In 1975, 1977, and 1979, Guzmán completed the three parts of what many consider to be the definitive account on film of the coup and the series of events that led to it, The Battle of Chile. The Brooklyn Academy of Music will screen the new restoration for a full week starting Friday. “This was an era when politics were a total spectacle of manifestos, political parties, mass participation,” Guzmán tells Dan Schindel at Hyperallergic. Their conversation touches on the deaths of two crew members working on The Battle of Chile, the smuggling of footage to Cuba via Sweden, and the vital role that Chris Marker played in the film’s completion.
“There is a movement of university students who are creating wonderful things in Chile right now,” says Guzmán, but “it is still a country that has been severely hit.” On September 13 and 14, IFC Center will present four of Guzmán’s most recent films, all of them haunted by Chilean history: Nostalgia for the Light (2010), The Pearl Button (2015), The Cordillera of Dreams (2019), and My Imaginary Country (2022).
Raúl Ruiz in Vienna
The centerpiece of the Viennale’s preview of its 2023 edition running from October 19 through 31 is a pair of kindred series, Resistance, Memory, Reinvention: Fifty Years of Chilean Film and a Raúl Ruiz retrospective copresented with the Austrian Film Museum. Chilean filmmaker Dominga Sotomayor and Haden Guest, director of the Harvard Film Archive, have selected twenty-five films for the first series that “bear witness to the richness and diversity of Chilean filmmaking over the past decades.”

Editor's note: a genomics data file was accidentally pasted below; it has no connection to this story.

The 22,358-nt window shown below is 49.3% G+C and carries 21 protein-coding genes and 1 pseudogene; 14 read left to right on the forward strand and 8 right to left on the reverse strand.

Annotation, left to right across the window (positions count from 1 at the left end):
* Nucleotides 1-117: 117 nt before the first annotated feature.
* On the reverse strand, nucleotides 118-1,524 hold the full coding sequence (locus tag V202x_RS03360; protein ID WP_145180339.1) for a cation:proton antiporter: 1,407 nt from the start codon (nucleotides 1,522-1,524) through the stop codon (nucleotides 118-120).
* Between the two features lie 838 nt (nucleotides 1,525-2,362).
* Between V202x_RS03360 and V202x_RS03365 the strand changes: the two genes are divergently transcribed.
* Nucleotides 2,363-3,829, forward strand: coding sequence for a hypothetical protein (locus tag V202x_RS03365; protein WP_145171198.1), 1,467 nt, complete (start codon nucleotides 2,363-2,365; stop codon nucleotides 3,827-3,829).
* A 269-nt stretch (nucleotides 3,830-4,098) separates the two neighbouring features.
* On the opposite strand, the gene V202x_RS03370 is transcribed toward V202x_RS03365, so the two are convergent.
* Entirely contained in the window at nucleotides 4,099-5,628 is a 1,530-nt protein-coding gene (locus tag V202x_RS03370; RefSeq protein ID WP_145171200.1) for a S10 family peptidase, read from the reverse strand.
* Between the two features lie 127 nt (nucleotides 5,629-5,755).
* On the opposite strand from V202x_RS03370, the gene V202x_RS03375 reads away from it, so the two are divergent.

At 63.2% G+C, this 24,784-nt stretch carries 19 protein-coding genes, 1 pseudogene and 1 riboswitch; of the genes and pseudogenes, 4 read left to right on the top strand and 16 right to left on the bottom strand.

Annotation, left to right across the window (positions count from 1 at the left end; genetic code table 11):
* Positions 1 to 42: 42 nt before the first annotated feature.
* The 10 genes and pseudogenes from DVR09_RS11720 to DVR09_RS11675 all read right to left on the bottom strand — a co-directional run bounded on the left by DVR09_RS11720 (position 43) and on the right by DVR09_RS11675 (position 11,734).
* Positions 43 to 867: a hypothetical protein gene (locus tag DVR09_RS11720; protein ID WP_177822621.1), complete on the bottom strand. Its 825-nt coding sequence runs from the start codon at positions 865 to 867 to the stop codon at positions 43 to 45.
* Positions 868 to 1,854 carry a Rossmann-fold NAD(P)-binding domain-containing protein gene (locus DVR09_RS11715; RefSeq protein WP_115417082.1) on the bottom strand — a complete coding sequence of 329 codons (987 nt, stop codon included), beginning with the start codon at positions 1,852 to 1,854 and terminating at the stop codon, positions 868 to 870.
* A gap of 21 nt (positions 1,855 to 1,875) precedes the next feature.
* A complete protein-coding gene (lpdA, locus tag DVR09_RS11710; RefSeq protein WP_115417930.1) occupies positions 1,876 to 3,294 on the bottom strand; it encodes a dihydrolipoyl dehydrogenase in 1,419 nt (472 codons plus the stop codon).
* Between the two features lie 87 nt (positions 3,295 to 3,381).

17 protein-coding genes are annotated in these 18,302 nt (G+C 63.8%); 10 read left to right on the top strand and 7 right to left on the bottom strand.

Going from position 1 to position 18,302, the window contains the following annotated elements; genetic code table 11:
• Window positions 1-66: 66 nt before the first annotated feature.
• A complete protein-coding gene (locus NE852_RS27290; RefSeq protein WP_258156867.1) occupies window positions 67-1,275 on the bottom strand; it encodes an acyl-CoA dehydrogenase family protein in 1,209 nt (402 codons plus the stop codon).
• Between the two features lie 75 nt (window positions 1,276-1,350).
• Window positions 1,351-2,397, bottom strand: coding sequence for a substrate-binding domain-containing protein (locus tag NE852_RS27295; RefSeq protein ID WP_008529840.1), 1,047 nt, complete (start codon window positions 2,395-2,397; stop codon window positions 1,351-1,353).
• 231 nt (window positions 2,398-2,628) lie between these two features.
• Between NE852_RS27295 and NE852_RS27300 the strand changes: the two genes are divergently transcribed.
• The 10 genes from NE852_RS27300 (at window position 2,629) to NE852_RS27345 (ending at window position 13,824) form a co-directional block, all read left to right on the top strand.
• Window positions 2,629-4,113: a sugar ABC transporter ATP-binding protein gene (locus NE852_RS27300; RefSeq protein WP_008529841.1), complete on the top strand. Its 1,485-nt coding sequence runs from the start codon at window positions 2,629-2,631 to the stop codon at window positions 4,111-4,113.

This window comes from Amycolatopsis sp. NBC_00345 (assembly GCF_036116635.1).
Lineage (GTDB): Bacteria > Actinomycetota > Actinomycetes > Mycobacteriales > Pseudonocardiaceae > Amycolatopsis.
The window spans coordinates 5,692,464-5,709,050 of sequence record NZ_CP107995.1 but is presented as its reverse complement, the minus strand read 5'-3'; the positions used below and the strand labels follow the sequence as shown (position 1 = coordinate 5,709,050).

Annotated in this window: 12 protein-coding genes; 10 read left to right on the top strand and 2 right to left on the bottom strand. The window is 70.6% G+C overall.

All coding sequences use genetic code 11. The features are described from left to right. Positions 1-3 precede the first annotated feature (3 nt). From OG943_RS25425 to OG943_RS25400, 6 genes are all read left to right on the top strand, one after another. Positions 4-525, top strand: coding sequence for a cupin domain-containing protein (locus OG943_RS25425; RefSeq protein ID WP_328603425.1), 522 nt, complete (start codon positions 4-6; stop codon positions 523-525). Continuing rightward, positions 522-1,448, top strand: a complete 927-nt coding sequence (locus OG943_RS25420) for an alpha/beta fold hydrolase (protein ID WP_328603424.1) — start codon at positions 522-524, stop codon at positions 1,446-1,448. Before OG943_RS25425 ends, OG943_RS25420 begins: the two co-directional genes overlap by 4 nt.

Ruiz and his lifelong collaborator and partner, filmmaker Valeria Sarmiento, were among the hundreds of thousands of Chileans who fled their country shortly after the coup. Ruiz had won the Golden Leopard in Locarno for his first feature, Three Sad Tigers (1968), and both he and Sarmiento had long and prolific careers in exile. One of the projects he had to abandon, though, was Socialist Realism (1973/2023), a satirical view of the clash between workers and intellectuals during the all-too-brief Allende administration. Now completed and restored by Sarmiento and producer Chamila Rodríguez, Socialist Realism will see its world premiere at the San Sebastián Film Festival (September 22 through 30) before it heads to Vienna.
Before the Coup
For more than five years, critic and filmmaker Jaime Grijalba has been freely offering daily translations of Ruiz’s diaries, and in this month’s Brooklyn Rail, he surveys Chilean cinema in the years leading up to the coup. One of the films he writes about is Eduardo Labarca’s Chile June 1973 (1973), a vibrant work of “fast cuts, moving camera shots, text on screen, and psychedelic music by Chilean musicians, as it moves between protests for and against Allende’s government.”
Chile June 1973 is an expression of glee over the quashing of a right-wing uprising just months before the tables were turned, and “seeing it now, it’s all bittersweet,” writes Grijalba. “It feels like a victory song seconds before the defeat, especially when we see the happy faces of the people in a march celebrating that the attempted coup failed. The national anthem sounds loud as the film fades out. Shivers. This newsreel was shown in cinemas in Chile in July, but was quickly put out of circulation by the military as they thought it would cloud the investigation of what had happened that day. Sometimes, the darkest jokes write themselves.”